Throughout the past few seasons, the Sternberk, Czechoslovakia (now the Czech Republic) native has been on the receiving end of hard criticism but quite clearly, he has used that as motivation for his success this season. The 32-year-old has three game-winning goals this season, including the overtime goal in the 4-3 victory over the Carolina Hurricanes on March 5th. Linemate Jake DeBrusk said the following about his chemistry with Krejci right after the game versus Carolina.

“I think when you play with a guy for almost 2 years now, you generate that w just games played & different things like that. He’s been playing great all year. He’s the biggest reason why I’ve had success personally as well. To have a guy like that in my corner is something that I don’t take for granted.” – Quote from Shawn Hutcheon (@ShawnHutcheon on Twitter)

David Krejci exceeded the expectations that were placed on him back in September before the puck dropped to begin the regular season. His name is back in the minds of teams across the league if they so happened to forget about him and he has been a factor for the success of the Bruins.

Sean Kuraly -> 66GP, 6G – 11A – 17P, 4th Liner

Sean Kuraly joins linemate Chris Wagner on this four-player list because, in a way, they have to be. Kuraly and Wagner, with the inclusion of Acciari, have surprised most Bruins fans and hockey fans throughout the league with their energy, tenacity, and offensive capabilities while throwing in the occasional hit or fight.

Sean Kuraly came to Boston on June 30th, 2015 in a trade with the San Jose Sharks that sent goaltender Martin Jones off to California and Kuraly with a 2016 1st Rounder (Trent Frederic) to Boston. Martin Jones was acquired by the B’s from the L.A. Kings in exchange for beloved Bruin, Milan Lucic only a few days prior.

Kuraly didn’t play with Boston until 2016-17, skating in eight games, scoring a single point. Kuraly was given an opportunity in the 2017 Eastern Conference Quarter-Finals against the Ottawa Senators and he earned his way into the hearts of Bruins fans all over with two massive goals, one of which in the second overtime session in Game 5 of that series, forcing a Game 6.

After that remarkable game for Kuraly, he ended up playing 75 games during the 2017-18 season, scoring six goals and eight assists for a total of 14 points. In the offseason of this past year, Kuraly signed on the dotted line to a three-year, $3,825,000 contract extension, securing himself a position on the NHL roster for the time being.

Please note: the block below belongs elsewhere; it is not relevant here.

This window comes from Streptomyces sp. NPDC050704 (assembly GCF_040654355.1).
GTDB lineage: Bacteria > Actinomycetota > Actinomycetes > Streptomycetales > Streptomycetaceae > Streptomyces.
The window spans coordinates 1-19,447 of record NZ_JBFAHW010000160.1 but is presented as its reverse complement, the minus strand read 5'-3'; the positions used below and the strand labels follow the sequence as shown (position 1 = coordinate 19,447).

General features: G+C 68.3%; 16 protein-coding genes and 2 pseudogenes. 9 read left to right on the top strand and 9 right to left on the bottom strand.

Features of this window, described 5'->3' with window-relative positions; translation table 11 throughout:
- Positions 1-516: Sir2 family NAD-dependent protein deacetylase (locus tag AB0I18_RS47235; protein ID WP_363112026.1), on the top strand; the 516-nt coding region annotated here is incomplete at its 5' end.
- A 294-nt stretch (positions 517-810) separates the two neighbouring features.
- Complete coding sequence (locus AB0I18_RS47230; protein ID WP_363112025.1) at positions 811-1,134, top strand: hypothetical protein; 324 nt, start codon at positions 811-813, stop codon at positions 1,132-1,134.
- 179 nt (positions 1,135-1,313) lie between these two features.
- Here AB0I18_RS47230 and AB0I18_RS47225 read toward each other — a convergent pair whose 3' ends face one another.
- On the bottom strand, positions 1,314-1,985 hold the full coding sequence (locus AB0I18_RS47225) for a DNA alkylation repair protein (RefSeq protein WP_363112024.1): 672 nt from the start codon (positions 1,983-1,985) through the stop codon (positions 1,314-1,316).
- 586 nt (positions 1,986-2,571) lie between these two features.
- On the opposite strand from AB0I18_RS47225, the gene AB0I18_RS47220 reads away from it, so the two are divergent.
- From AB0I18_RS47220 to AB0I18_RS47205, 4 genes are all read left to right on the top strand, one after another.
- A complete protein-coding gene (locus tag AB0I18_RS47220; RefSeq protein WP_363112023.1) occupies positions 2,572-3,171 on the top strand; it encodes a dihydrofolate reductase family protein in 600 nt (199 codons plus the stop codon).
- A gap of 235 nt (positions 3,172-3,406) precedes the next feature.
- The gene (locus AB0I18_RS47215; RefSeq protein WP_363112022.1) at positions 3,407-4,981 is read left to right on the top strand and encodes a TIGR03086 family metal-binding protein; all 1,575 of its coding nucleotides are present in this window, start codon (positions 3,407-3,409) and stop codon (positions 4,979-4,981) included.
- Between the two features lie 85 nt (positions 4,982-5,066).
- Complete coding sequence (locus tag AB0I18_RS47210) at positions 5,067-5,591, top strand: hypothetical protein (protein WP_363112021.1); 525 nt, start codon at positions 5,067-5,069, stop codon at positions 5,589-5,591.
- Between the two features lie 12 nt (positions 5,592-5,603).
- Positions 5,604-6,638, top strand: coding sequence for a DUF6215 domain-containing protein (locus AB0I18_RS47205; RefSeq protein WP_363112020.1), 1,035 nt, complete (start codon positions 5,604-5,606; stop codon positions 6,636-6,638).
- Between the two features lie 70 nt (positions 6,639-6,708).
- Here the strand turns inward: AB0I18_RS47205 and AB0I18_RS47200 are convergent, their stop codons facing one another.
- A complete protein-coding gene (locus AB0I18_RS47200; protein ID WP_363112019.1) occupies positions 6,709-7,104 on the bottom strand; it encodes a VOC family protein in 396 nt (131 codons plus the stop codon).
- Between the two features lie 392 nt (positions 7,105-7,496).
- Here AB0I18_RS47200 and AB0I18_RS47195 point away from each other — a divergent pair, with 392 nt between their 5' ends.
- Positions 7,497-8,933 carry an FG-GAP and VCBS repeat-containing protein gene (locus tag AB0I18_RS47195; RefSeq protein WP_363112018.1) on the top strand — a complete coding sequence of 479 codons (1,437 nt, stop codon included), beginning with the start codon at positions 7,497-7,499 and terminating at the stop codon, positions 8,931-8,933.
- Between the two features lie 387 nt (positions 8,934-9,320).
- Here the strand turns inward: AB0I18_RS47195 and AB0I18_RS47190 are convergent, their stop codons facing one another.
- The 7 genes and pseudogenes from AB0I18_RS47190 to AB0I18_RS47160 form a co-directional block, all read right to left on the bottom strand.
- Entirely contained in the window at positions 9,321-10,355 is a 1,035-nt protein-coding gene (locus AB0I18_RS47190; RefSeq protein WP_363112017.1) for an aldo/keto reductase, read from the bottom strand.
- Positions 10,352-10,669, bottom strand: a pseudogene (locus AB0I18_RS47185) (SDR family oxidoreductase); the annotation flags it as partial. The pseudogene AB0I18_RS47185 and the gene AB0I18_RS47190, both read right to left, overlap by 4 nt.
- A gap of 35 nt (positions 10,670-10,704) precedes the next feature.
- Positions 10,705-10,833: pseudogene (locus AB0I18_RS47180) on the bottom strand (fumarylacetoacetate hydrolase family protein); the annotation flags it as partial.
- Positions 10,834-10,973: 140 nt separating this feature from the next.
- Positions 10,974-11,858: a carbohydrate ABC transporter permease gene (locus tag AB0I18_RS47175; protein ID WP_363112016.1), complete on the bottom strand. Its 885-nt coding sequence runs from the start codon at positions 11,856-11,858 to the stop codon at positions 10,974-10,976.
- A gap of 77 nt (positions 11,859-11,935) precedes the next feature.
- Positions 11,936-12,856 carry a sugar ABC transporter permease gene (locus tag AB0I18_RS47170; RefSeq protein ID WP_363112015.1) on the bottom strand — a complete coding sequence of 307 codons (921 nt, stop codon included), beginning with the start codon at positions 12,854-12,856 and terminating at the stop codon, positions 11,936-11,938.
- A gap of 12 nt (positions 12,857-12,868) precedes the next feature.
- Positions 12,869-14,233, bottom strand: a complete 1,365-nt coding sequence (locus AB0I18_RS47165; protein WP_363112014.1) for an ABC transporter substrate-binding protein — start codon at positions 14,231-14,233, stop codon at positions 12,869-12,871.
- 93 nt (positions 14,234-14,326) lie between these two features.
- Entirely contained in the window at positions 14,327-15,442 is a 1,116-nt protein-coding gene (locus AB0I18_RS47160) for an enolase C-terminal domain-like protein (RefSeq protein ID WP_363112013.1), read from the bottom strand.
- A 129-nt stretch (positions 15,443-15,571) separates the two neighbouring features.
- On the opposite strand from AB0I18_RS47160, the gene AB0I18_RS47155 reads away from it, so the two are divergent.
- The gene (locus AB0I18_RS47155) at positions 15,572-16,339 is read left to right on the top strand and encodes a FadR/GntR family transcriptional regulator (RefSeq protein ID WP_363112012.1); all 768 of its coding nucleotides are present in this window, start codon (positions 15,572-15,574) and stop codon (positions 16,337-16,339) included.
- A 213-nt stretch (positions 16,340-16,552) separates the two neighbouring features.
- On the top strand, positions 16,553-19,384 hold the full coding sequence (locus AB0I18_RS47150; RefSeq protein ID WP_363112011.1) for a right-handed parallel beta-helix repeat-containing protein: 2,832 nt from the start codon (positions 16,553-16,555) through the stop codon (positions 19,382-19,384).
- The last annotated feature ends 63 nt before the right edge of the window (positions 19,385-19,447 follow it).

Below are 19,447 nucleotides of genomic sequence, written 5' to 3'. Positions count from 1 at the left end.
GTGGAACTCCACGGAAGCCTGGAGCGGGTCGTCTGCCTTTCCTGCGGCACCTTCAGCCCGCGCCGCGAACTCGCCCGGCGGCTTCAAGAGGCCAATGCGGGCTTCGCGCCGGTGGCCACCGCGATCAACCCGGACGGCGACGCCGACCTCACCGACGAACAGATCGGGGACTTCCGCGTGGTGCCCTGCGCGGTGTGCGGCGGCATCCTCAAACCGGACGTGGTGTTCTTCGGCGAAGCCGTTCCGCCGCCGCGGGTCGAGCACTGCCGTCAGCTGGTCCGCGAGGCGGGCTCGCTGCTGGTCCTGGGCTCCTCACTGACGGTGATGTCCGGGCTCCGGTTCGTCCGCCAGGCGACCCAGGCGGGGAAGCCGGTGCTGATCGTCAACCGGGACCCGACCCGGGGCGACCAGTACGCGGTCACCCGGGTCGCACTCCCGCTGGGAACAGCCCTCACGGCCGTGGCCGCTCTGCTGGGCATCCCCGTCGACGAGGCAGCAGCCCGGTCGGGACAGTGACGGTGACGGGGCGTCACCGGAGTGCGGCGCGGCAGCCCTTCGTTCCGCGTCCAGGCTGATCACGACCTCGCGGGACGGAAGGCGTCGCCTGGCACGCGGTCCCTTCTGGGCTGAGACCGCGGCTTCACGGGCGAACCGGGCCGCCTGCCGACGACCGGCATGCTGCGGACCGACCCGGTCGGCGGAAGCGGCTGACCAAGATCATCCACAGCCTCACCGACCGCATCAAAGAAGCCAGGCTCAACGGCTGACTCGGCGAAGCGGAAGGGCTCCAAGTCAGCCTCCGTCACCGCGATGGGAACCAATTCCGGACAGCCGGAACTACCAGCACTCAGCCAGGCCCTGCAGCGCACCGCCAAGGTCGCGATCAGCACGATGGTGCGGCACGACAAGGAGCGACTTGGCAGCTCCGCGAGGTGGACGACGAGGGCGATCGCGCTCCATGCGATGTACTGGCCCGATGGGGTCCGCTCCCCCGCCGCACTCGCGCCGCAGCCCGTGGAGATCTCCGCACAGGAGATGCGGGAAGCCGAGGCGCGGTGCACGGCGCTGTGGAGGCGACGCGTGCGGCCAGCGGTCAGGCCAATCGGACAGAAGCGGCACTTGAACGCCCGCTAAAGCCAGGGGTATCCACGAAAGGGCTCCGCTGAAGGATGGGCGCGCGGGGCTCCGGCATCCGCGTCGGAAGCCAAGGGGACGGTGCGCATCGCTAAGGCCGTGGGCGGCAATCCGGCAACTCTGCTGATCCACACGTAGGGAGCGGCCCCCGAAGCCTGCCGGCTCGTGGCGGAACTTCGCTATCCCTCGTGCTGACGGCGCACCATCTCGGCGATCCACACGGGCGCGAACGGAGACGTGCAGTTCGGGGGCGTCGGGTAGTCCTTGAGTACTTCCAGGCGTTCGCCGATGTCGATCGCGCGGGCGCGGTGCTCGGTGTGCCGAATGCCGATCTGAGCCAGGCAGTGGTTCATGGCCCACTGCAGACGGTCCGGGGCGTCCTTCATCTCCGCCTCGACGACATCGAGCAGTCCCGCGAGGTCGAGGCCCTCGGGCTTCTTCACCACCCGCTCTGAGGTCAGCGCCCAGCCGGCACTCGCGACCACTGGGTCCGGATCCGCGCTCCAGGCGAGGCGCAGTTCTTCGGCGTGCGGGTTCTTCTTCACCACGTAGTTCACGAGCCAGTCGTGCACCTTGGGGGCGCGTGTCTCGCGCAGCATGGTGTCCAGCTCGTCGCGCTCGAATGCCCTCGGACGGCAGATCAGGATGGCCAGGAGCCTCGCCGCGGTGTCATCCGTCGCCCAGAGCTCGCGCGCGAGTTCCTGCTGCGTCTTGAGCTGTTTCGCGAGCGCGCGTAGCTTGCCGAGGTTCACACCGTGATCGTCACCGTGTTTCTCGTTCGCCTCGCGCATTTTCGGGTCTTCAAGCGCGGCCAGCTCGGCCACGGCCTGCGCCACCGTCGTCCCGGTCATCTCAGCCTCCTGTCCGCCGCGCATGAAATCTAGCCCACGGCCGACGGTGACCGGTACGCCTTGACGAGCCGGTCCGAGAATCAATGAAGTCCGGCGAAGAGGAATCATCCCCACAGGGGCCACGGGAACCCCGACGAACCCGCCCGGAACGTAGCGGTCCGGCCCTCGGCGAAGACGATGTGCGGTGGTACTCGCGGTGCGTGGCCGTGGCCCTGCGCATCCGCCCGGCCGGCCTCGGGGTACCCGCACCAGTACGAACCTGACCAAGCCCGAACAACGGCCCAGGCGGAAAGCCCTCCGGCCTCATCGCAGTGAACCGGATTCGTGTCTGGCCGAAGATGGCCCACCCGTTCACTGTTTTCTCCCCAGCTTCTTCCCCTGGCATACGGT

Kuraly has done that and more. The Dublin, Ohio, USA native has matched his career-high in goals (6) and set a new career-high in points (17) and has played in twelve less games than in last year’s season. The threat of the fourth-line could be courtesy of the always hard-working Sean Kuraly. Kuraly still possesses that clutch goal-scoring talent, scoring two game-winning goals so far in 2018-19 – both coming in back-to-back games against the Sabres on December 29th and the Blackhawks in the Winter Classic on January 1st.

Kuraly has been one of those quite but deadly pieces to the puzzle that is the 2018-19 Boston Bruins – which can come across as a pleasant surprise for him, the management, and the fanbase.

My Winner: Chris Wagner

It seems like when the Bruins are down a goal late in the hockey game, scrambling to find their legs and score the tying goal or even the winning goal, Chris Wagner is inadvertently in the thick of things when the goal eventually crosses the red line. Wagner has scored the game-tying goal on three different occasions, two of which in the third and final period. Also, in each of those games where he scored the tying marker, the Bruins went on to either win the game or lose in a shootout.

I’ll be 110% honest here – I was fully anticipating Chris Wagner to be scratched for more games than he played and to see limited ice time when he is indeed in the lineup. Losing out on Tavares and Kovalchuk in free agency, at the time, it appeared as though Sweeney and the rest of the B’s management staff had no one else and wanted to go for depth. Tim Schaller, the now Vancouver Canuck, did not re-sign, but it looked like Nordstrom would replace him. Instead, the Bruins have a physical, gritty fourth-liner that has been big when scoring meaningful goals this season.